Snow forms when the atmospheric temperature is at or below freezing (0ºC or 32ºF), and there is a minimum amount of moisture in the air. If the ground temperature is at or below freezing, then the snow will reach the ground. Atmospheric life is a vital process in snow production. Atmospheric lift is when warm air collides with cold air and is forced to rise over the frigid air mass. The boundary between these two air masses is called a front.
You have probably heard of the term lake effect snow. The lake effect is the reason why the states surrounding the great lakes experience heavy snowfalls. Frigid air blowing over a large, warmer body of water causes a massive snowstorm thanks to the lake’s moisture. Because moisture is a major factor in snow production, the coldest U.S. states do not always receive the most snowfall. Depending on the moisture levels present, some areas of states get more snowfall than other locations in the same state.
Snow can be both a blessing and a curse. Many people dream of a white Christmas. Winter sports enthusiasts hope for consistent, quality snowfall for skiing, snowboarding, snowmobiling, and other outdoor activities. Heavy snowstorms can cancel school and allow people to stay home from work. However, snow can also make driving dangerous, cause power outages and fallen trees, cancel flights, and cause icy conditions.
Unsurprisingly one of the coldest states in the U.S. Alaska is the snowiest state, receiving about 72.8 inches annually.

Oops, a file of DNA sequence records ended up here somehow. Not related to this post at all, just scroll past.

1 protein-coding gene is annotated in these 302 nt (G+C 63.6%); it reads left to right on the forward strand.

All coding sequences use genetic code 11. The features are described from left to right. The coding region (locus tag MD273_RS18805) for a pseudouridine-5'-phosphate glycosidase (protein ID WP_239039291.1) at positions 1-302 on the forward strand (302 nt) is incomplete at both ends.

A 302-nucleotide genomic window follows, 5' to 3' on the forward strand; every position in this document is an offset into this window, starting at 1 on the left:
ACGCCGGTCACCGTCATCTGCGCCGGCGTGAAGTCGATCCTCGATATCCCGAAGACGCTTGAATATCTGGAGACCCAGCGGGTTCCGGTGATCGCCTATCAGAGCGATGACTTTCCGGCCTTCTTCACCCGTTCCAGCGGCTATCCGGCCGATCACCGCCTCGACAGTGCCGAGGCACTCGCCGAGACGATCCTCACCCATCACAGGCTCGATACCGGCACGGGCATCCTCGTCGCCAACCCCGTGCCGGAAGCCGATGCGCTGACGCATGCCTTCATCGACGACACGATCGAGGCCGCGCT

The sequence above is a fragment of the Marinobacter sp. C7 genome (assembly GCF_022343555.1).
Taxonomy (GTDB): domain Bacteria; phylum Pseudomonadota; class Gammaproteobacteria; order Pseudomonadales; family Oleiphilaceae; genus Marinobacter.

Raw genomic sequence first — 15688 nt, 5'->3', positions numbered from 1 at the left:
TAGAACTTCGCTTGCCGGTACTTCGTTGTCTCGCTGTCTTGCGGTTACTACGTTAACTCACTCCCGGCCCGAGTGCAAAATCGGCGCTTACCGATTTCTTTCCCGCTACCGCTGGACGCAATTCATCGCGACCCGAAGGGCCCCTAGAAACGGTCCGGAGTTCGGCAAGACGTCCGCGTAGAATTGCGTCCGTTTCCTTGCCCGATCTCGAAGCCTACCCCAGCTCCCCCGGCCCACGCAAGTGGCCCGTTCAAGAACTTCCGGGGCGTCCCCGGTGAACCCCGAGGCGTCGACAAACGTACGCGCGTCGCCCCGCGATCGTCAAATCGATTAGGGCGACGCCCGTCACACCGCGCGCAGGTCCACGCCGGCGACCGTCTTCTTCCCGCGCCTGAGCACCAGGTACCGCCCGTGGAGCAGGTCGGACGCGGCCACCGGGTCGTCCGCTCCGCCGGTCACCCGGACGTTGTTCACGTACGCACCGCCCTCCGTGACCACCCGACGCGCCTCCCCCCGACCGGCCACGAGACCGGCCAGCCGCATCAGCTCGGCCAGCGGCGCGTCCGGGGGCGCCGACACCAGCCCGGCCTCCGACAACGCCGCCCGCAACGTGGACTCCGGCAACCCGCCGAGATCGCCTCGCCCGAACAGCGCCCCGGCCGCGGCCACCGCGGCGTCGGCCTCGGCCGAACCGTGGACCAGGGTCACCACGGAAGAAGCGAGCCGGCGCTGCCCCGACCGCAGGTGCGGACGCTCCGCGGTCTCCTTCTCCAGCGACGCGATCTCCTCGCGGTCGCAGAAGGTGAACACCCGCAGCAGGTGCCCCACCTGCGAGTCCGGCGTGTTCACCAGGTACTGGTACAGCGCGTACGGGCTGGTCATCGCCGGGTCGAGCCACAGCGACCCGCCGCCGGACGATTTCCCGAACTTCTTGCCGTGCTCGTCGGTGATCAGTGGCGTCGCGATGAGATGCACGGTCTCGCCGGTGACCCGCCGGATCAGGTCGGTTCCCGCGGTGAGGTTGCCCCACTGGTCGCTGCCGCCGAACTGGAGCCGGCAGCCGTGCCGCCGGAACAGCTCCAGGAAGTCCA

New Hampshire receives an average of 59.9 inches annually, making it the second-snowiest U.S. state. The highest mountain peak in New Hampshire, Mt. Washington, receives around 23 feet of snowfall every year, making it one of the snowiest places in the United States.
New Hampshire’s neighbor, Vermont, receives more snow per year than most states with an average of 58.4 inches. Vermont sees about 54 days of snow annually. In the 2018-2019 winter season, the state had 201 inches of snowfall.
Maine is the third-coldest state and the fourth-snowiest state in the United States. On average, Maine receives about 57.6 inches of snow and 28 days of snowfall. Caribou, the northernmost city in the contiguous United States, recently recorded 157 consecutive days of at least one inch of snowfall.
The sixth-snowiest state in the U.S. is the fourth New England state on the list. Massachusetts receives an average of 44.3 inches of snow annually, averaging five snow events each winter month. The northeastern and central areas of Massachusetts get hit the hardest by snow each year.
Michigan is a victim of lake effect snow. The state as a whole receives 43.5 inches of snow on average per year. The eastern shore of Lake Michigan in the Lower Peninsula gets more snow annually than any other area of the state.
Unsurprisingly, another New England state makes the list of snowiest states in the U.S. With about 38.7 inches annually, Connecticut is the eighth-snowiest state in the country.
The ninth-snowiest state is Minnesota. Well-known for its cold, snowy winters, Minnesota receives about 37.8 inches of snow annually.
Colorado receives the tenth-highest amount of snowfall annually in the country, which is good considering the state is known for its skiing. The state as a whole receives feet inches of snow annually, but this varies significantly across the state. Denver receives about 57 inches annually, while the mountains can get between 150 to over 400 inches of snow.